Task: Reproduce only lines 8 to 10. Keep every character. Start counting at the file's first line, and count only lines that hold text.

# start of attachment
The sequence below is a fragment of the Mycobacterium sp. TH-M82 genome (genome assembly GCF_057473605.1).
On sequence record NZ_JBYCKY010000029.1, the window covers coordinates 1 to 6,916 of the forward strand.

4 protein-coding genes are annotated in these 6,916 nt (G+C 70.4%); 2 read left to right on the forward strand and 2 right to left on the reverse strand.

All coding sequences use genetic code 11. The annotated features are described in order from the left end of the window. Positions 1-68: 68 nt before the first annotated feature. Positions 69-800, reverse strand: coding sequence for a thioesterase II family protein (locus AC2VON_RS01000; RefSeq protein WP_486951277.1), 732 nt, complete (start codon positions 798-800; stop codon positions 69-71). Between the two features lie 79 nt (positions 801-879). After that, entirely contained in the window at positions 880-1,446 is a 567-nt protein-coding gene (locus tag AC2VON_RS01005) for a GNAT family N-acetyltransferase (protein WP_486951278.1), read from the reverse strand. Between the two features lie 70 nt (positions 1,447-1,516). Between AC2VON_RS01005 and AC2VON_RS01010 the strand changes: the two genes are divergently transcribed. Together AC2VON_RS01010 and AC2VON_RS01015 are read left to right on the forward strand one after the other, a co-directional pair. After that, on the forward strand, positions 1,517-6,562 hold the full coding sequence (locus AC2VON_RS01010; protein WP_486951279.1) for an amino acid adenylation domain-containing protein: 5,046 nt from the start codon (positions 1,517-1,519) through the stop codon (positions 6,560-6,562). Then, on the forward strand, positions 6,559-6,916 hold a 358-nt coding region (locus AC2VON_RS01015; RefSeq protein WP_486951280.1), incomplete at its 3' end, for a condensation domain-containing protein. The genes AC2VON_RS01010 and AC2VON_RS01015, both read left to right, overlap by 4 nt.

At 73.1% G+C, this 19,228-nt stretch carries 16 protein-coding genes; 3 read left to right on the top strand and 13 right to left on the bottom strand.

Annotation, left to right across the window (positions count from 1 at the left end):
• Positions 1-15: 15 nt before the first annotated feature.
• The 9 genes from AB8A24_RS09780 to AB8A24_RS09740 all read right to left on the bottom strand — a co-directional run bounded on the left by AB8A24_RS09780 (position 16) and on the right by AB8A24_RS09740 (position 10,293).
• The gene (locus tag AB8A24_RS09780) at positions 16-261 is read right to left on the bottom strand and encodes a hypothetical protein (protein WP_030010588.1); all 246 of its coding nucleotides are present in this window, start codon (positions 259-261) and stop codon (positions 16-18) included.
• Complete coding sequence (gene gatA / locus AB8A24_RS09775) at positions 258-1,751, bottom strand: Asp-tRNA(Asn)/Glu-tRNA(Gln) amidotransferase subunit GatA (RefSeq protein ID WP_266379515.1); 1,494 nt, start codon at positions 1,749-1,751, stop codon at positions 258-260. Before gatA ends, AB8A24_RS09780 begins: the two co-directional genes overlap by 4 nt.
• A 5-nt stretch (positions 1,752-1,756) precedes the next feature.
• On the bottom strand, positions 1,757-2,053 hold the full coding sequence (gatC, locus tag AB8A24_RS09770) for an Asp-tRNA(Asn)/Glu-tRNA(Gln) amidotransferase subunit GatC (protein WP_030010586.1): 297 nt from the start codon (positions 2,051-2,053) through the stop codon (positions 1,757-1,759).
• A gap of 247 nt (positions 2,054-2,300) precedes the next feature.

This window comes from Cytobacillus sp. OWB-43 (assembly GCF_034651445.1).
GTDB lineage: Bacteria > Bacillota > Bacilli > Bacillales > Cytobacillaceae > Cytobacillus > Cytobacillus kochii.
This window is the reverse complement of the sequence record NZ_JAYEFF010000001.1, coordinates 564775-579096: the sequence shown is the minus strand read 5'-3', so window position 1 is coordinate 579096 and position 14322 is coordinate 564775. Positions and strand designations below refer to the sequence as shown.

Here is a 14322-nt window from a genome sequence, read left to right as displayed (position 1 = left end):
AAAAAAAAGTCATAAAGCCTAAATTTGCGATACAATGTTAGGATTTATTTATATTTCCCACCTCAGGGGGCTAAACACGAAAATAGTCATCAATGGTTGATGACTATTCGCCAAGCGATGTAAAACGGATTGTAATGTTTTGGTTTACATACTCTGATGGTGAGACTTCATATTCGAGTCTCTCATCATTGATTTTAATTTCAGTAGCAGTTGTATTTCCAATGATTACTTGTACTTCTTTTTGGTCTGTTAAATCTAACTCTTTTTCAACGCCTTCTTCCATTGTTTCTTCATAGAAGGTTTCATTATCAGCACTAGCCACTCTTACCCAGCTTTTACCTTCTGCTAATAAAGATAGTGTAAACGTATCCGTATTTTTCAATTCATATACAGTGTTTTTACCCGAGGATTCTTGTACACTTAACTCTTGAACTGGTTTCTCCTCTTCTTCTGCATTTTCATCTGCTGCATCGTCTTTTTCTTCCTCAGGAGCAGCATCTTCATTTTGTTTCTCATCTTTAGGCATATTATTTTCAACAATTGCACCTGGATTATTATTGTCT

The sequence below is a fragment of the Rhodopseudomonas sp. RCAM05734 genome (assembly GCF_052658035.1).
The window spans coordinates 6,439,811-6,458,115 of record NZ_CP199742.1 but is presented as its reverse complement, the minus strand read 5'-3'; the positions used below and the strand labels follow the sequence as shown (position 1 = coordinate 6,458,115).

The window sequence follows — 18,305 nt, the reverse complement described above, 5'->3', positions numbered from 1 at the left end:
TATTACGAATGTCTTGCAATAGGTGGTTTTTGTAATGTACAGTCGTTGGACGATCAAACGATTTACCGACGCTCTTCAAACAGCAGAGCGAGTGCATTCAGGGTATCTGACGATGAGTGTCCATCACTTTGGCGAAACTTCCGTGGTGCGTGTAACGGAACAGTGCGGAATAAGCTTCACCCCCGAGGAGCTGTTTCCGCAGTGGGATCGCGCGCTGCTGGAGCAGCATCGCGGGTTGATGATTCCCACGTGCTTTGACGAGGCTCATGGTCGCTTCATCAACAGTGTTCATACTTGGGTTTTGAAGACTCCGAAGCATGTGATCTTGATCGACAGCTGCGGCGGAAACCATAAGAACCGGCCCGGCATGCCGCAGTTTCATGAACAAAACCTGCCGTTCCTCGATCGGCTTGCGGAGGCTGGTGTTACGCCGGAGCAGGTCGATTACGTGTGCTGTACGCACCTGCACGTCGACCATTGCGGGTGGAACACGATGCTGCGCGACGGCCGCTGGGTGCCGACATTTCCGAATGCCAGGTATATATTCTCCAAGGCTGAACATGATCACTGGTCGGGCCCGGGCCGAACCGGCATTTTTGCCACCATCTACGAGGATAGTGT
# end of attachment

• The 9 genes from AB8A24_RS09780 to AB8A24_RS09740 all read right to left on the bottom strand — a co-directional run bounded on the left by AB8A24_RS09780 (position 16) and on the right by AB8A24_RS09740 (position 10,293).
• The gene (locus tag AB8A24_RS09780) at positions 16-261 is read right to left on the bottom strand and encodes a hypothetical protein (protein WP_030010588.1); all 246 of its coding nucleotides are present in this window, start codon (positions 259-261) and stop codon (positions 16-18) included.
• Complete coding sequence (gene gatA / locus AB8A24_RS09775) at positions 258-1,751, bottom strand: Asp-tRNA(Asn)/Glu-tRNA(Gln) amidotransferase subunit GatA (RefSeq protein ID WP_266379515.1); 1,494 nt, start codon at positions 1,749-1,751, stop codon at positions 258-260. Before gatA ends, AB8A24_RS09780 begins: the two co-directional genes overlap by 4 nt.